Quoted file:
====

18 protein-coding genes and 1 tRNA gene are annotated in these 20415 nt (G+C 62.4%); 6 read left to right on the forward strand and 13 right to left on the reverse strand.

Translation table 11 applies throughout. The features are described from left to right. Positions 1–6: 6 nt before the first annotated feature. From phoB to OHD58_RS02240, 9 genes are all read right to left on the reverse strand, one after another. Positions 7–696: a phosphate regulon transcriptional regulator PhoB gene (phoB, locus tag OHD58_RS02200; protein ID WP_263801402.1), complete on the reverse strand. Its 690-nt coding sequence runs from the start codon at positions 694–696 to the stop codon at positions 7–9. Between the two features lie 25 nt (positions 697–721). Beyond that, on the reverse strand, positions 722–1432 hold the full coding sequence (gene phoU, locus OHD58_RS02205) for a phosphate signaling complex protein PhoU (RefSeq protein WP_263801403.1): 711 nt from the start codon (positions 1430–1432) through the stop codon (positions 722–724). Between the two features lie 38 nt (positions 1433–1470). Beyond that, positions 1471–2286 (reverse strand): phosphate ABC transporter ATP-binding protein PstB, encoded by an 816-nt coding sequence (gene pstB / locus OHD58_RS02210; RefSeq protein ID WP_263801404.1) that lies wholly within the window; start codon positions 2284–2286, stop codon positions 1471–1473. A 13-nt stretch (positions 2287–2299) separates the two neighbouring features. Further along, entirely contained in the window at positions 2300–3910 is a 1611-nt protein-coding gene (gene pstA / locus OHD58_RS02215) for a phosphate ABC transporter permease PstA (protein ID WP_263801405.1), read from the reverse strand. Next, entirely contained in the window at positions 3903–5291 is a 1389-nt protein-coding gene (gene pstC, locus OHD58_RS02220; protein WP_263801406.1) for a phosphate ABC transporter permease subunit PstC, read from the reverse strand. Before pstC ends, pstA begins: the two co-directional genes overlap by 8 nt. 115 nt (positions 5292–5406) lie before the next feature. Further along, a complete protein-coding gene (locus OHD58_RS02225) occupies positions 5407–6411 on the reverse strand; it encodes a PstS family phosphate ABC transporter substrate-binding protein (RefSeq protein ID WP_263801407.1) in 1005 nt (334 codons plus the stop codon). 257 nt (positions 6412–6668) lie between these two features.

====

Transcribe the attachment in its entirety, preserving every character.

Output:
18 protein-coding genes and 1 tRNA gene are annotated in these 20415 nt (G+C 62.4%); 6 read left to right on the forward strand and 13 right to left on the reverse strand.

Translation table 11 applies throughout. The features are described from left to right. Positions 1–6: 6 nt before the first annotated feature. From phoB to OHD58_RS02240, 9 genes are all read right to left on the reverse strand, one after another. Positions 7–696: a phosphate regulon transcriptional regulator PhoB gene (phoB, locus tag OHD58_RS02200; protein ID WP_263801402.1), complete on the reverse strand. Its 690-nt coding sequence runs from the start codon at positions 694–696 to the stop codon at positions 7–9. Between the two features lie 25 nt (positions 697–721). Beyond that, on the reverse strand, positions 722–1432 hold the full coding sequence (gene phoU, locus OHD58_RS02205) for a phosphate signaling complex protein PhoU (RefSeq protein WP_263801403.1): 711 nt from the start codon (positions 1430–1432) through the stop codon (positions 722–724). Between the two features lie 38 nt (positions 1433–1470). Beyond that, positions 1471–2286 (reverse strand): phosphate ABC transporter ATP-binding protein PstB, encoded by an 816-nt coding sequence (gene pstB / locus OHD58_RS02210; RefSeq protein ID WP_263801404.1) that lies wholly within the window; start codon positions 2284–2286, stop codon positions 1471–1473. A 13-nt stretch (positions 2287–2299) separates the two neighbouring features. Further along, entirely contained in the window at positions 2300–3910 is a 1611-nt protein-coding gene (gene pstA / locus OHD58_RS02215) for a phosphate ABC transporter permease PstA (protein ID WP_263801405.1), read from the reverse strand. Next, entirely contained in the window at positions 3903–5291 is a 1389-nt protein-coding gene (gene pstC, locus OHD58_RS02220; protein WP_263801406.1) for a phosphate ABC transporter permease subunit PstC, read from the reverse strand. Before pstC ends, pstA begins: the two co-directional genes overlap by 8 nt. 115 nt (positions 5292–5406) lie before the next feature. Further along, a complete protein-coding gene (locus OHD58_RS02225) occupies positions 5407–6411 on the reverse strand; it encodes a PstS family phosphate ABC transporter substrate-binding protein (RefSeq protein ID WP_263801407.1) in 1005 nt (334 codons plus the stop codon). 257 nt (positions 6412–6668) lie between these two features.